Police Barely Helped Protect Lily Allen From Her Violent Stalker
“If they treat me like this, how the hell are they going to treat someone else without those resources, without clout?”
Sassy British singer Lily Allen is speaking up on behalf of women who find themselves helpless when being pursued by a stalker. After her agonizing experience with an infatuated and threatening fan, Allen is now saying that the police did little to assist her.
Despite repeatedly reporting incidents about a mentally ill antagonizer named Alex Gray, Allen found herself unable to get rid of him. What started with letters and bizarre social media contact eventually escalated into an attack and robbery; the threats from said stalker reached terrifying heights when Allen found Gray had sneaked into her house while she was asleep. He then attacked her:
“I had had all sorts of metal shutters and locks on the doors, but I’d been cooking and burned a pan and opened the back door. I closed it but forgot to lock it when I went to bed ... I sat up and looked and the doorhandle was twisting round. This guy came steaming in and I didn’t know who he was. I recoiled and he ripped the duvet off, calling me a ‘fucking bitch’ and yelling about where his dad is.”
After alerting the police once again, Allen was told that "the intruder was probably someone who had stumbled into the wrong flat after too much to drink." It was discovered only later that her purse was stolen would law enforcement take her case seriously.
Hear her full story on BBC:
Gray has since been convicted of burglary but currently awaits sentencing.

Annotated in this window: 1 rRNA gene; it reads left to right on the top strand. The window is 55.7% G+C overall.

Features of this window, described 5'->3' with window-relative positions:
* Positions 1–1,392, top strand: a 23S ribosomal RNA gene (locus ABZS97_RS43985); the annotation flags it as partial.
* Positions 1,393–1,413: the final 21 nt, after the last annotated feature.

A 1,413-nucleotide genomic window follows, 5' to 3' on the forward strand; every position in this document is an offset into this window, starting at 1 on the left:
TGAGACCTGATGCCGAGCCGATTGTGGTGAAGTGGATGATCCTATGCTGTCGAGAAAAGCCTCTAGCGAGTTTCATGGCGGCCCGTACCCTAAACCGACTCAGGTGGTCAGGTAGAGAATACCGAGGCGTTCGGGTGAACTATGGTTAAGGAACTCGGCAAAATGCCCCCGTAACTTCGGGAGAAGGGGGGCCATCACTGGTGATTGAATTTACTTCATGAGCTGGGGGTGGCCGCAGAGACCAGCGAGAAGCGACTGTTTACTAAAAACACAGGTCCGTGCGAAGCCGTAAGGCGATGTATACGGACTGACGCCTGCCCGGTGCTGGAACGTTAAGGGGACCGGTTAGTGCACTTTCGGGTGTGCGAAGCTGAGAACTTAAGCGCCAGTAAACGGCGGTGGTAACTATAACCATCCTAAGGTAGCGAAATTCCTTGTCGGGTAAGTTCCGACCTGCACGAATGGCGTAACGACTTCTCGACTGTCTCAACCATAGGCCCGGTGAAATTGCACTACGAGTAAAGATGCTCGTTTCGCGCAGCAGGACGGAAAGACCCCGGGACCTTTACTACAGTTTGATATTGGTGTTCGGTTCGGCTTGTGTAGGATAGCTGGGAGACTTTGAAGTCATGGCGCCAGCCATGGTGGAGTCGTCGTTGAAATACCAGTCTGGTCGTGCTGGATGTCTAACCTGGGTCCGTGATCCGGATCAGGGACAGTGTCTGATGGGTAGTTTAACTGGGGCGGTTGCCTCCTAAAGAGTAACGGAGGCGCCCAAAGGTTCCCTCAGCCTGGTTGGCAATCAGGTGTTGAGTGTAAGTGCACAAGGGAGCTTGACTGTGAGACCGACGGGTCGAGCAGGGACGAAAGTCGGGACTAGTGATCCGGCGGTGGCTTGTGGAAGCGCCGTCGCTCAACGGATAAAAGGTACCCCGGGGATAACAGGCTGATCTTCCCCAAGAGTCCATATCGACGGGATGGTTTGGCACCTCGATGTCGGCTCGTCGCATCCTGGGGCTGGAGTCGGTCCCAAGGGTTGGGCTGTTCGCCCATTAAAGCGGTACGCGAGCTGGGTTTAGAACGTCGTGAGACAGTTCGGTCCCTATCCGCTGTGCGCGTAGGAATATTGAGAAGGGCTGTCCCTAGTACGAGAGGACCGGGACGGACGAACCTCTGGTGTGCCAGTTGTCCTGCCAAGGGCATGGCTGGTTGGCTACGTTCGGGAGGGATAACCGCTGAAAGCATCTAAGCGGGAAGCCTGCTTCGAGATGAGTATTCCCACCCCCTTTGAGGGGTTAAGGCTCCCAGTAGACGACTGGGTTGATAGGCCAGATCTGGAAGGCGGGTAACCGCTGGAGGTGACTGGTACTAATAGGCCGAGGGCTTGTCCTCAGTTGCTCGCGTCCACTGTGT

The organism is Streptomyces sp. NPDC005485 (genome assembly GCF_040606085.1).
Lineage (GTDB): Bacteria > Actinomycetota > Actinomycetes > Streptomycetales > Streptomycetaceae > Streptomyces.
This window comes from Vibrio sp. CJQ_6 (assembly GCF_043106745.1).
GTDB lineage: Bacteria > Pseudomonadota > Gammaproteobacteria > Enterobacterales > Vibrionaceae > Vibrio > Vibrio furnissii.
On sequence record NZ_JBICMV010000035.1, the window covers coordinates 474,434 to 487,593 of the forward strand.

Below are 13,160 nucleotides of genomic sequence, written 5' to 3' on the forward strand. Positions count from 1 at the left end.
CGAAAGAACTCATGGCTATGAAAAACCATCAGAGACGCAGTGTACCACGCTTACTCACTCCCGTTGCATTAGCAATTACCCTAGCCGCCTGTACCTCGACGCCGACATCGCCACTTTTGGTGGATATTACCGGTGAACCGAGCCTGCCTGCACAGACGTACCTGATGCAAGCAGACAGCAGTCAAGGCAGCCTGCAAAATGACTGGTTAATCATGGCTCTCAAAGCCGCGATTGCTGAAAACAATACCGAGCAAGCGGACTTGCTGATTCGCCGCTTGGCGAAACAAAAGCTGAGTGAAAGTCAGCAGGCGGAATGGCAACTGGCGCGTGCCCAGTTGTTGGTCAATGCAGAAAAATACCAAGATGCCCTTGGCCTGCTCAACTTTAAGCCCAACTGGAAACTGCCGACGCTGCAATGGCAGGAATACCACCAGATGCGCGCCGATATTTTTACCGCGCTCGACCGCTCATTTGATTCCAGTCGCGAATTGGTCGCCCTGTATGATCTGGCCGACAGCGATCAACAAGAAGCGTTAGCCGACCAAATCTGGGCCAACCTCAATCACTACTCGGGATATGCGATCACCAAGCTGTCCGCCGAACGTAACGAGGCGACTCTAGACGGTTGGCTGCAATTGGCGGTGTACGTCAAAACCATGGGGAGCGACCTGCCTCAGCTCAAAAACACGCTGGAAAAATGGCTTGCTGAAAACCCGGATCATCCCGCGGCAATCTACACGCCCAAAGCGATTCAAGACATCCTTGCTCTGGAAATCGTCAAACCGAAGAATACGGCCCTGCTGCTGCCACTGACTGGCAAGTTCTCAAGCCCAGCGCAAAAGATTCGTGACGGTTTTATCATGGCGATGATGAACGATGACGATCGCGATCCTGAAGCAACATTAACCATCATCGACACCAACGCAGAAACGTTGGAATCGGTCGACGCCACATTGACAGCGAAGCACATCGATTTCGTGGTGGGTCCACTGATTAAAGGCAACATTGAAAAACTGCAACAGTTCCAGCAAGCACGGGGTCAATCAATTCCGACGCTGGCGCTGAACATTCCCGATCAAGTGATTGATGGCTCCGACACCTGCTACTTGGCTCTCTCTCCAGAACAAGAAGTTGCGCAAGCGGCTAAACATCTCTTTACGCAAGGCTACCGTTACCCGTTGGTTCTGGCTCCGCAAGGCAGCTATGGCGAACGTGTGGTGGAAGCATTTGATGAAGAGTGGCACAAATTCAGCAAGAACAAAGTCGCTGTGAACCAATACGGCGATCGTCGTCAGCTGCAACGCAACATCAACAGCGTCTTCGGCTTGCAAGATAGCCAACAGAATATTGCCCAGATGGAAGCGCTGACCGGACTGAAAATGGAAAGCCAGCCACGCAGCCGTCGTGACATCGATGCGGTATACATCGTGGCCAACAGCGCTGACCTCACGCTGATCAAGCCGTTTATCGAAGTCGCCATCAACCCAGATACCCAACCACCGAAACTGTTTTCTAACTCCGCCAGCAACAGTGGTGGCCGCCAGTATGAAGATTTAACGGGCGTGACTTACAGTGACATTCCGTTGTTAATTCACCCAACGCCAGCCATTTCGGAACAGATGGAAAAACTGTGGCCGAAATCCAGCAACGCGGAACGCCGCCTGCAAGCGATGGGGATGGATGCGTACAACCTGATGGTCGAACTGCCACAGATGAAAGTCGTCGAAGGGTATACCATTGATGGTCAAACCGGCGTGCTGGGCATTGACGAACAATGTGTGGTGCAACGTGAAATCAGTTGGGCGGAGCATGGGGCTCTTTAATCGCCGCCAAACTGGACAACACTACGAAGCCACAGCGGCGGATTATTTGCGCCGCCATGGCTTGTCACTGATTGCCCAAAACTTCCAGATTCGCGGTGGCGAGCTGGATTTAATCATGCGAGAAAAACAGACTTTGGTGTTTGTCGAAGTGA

Unfortunately, this kind of story is not uncommon. The Guardian notes that only 1% of stalking cases and 16% of harassment cases end in prosecution. Speaking on this subject, Sophie Walker, leader of the Women’s Equality party, said, "With a justice system that is obsessed with property rights, there’s little space for keeping women safe ... Understanding, reporting and responding to crimes as individual incidents means stalking often goes undetected, because it is not the individual episodes that are necessarily extraordinary, but the pattern.”
Allen is now using her horrifying experience to speak out on behalf of women who are disproportiantely victimized by these kinds of crimes: "“I’m a famous person and had the inclination to push things,” she says. “If they treat me like this, how the hell are they going to treat someone else without those resources, without clout?”
“I’m not angry at Alex Gray," she continued. "He has a mental illness. The system has failed him. But until he gets the right treatment and the right help he needs, then I’m not safe. You can throw the book at him, put him in jail, but he’ll still be coming out. And the victim is never safe."